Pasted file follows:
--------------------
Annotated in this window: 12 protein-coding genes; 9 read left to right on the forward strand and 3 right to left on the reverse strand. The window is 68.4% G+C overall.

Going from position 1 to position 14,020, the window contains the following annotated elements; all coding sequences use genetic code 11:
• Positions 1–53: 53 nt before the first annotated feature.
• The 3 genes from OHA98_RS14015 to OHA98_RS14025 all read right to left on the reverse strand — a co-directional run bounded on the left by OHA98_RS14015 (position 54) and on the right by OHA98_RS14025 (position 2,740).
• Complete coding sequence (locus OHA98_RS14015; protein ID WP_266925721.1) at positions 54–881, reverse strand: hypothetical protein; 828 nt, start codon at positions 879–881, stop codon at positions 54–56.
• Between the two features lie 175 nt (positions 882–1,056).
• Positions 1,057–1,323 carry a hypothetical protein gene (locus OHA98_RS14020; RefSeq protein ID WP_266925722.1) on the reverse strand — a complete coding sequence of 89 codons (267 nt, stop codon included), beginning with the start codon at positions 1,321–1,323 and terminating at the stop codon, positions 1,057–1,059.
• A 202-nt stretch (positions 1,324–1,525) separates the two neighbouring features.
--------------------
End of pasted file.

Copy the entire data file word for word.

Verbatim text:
Annotated in this window: 12 protein-coding genes; 9 read left to right on the forward strand and 3 right to left on the reverse strand. The window is 68.4% G+C overall.

Going from position 1 to position 14,020, the window contains the following annotated elements; all coding sequences use genetic code 11:
• Positions 1–53: 53 nt before the first annotated feature.
• The 3 genes from OHA98_RS14015 to OHA98_RS14025 all read right to left on the reverse strand — a co-directional run bounded on the left by OHA98_RS14015 (position 54) and on the right by OHA98_RS14025 (position 2,740).
• Complete coding sequence (locus OHA98_RS14015; protein ID WP_266925721.1) at positions 54–881, reverse strand: hypothetical protein; 828 nt, start codon at positions 879–881, stop codon at positions 54–56.
• Between the two features lie 175 nt (positions 882–1,056).
• Positions 1,057–1,323 carry a hypothetical protein gene (locus OHA98_RS14020; RefSeq protein ID WP_266925722.1) on the reverse strand — a complete coding sequence of 89 codons (267 nt, stop codon included), beginning with the start codon at positions 1,321–1,323 and terminating at the stop codon, positions 1,057–1,059.
• A 202-nt stretch (positions 1,324–1,525) separates the two neighbouring features.